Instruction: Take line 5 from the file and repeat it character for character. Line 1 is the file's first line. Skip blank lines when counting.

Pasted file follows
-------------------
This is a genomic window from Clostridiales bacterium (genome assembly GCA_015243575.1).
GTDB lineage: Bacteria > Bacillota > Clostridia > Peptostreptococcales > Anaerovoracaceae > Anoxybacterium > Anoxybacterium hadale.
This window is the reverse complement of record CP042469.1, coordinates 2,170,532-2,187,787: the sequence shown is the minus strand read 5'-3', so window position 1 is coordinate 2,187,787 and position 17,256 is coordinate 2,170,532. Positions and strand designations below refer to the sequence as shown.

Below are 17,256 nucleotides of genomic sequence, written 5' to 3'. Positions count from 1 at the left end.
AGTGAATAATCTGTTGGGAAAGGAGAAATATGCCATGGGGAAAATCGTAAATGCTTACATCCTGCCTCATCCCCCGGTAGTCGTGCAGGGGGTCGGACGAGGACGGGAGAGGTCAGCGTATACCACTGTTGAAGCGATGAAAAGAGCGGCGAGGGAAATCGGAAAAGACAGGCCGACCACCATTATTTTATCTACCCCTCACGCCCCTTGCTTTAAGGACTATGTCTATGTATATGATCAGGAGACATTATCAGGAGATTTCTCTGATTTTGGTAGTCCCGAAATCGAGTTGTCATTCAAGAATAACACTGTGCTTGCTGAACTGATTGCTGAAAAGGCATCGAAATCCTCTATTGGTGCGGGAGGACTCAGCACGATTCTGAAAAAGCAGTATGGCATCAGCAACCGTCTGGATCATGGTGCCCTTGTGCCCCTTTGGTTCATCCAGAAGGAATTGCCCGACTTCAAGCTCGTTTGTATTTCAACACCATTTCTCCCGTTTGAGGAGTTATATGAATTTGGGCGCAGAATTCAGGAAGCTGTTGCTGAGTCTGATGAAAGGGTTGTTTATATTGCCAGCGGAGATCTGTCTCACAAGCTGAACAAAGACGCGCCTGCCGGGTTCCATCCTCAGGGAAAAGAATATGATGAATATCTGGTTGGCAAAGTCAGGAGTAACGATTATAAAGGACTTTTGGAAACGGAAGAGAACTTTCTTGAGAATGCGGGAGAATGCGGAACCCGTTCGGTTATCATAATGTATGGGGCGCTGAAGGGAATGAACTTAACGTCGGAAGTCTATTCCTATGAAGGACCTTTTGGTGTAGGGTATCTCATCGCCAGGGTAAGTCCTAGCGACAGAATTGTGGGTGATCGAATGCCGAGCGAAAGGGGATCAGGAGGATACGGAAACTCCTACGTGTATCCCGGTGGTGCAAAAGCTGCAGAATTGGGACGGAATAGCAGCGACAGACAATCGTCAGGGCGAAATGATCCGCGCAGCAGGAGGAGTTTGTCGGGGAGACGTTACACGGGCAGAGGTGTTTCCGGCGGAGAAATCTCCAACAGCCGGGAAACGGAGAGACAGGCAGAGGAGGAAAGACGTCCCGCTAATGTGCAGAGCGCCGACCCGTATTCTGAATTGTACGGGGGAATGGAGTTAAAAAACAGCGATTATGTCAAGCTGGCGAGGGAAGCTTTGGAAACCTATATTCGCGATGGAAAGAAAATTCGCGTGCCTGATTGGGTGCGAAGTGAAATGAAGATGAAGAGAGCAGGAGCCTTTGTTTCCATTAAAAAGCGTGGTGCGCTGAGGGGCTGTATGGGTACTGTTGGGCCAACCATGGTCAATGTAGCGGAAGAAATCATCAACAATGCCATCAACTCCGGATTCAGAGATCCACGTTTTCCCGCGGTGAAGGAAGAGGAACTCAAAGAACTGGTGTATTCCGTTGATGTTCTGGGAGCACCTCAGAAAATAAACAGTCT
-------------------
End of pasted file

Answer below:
AGTGAATAATCTGTTGGGAAAGGAGAAATATGCCATGGGGAAAATCGTAAATGCTTACATCCTGCCTCATCCCCCGGTAGTCGTGCAGGGGGTCGGACGAGGACGGGAGAGGTCAGCGTATACCACTGTTGAAGCGATGAAAAGAGCGGCGAGGGAAATCGGAAAAGACAGGCCGACCACCATTATTTTATCTACCCCTCACGCCCCTTGCTTTAAGGACTATGTCTATGTATATGATCAGGAGACATTATCAGGAGATTTCTCTGATTTTGGTAGTCCCGAAATCGAGTTGTCATTCAAGAATAACACTGTGCTTGCTGAACTGATTGCTGAAAAGGCATCGAAATCCTCTATTGGTGCGGGAGGACTCAGCACGATTCTGAAAAAGCAGTATGGCATCAGCAACCGTCTGGATCATGGTGCCCTTGTGCCCCTTTGGTTCATCCAGAAGGAATTGCCCGACTTCAAGCTCGTTTGTATTTCAACACCATTTCTCCCGTTTGAGGAGTTATATGAATTTGGGCGCAGAATTCAGGAAGCTGTTGCTGAGTCTGATGAAAGGGTTGTTTATATTGCCAGCGGAGATCTGTCTCACAAGCTGAACAAAGACGCGCCTGCCGGGTTCCATCCTCAGGGAAAAGAATATGATGAATATCTGGTTGGCAAAGTCAGGAGTAACGATTATAAAGGACTTTTGGAAACGGAAGAGAACTTTCTTGAGAATGCGGGAGAATGCGGAACCCGTTCGGTTATCATAATGTATGGGGCGCTGAAGGGAATGAACTTAACGTCGGAAGTCTATTCCTATGAAGGACCTTTTGGTGTAGGGTATCTCATCGCCAGGGTAAGTCCTAGCGACAGAATTGTGGGTGATCGAATGCCGAGCGAAAGGGGATCAGGAGGATACGGAAACTCCTACGTGTATCCCGGTGGTGCAAAAGCTGCAGAATTGGGACGGAATAGCAGCGACAGACAATCGTCAGGGCGAAATGATCCGCGCAGCAGGAGGAGTTTGTCGGGGAGACGTTACACGGGCAGAGGTGTTTCCGGCGGAGAAATCTCCAACAGCCGGGAAACGGAGAGACAGGCAGAGGAGGAAAGACGTCCCGCTAATGTGCAGAGCGCCGACCCGTATTCTGAATTGTACGGGGGAATGGAGTTAAAAAACAGCGATTATGTCAAGCTGGCGAGGGAAGCTTTGGAAACCTATATTCGCGATGGAAAGAAAATTCGCGTGCCTGATTGGGTGCGAAGTGAAATGAAGATGAAGAGAGCAGGAGCCTTTGTTTCCATTAAAAAGCGTGGTGCGCTGAGGGGCTGTATGGGTACTGTTGGGCCAACCATGGTCAATGTAGCGGAAGAAATCATCAACAATGCCATCAACTCCGGATTCAGAGATCCACGTTTTCCCGCGGTGAAGGAAGAGGAACTCAAAGAACTGGTGTATTCCGTTGATGTTCTGGGAGCACCTCAGAAAATAAACAGTCT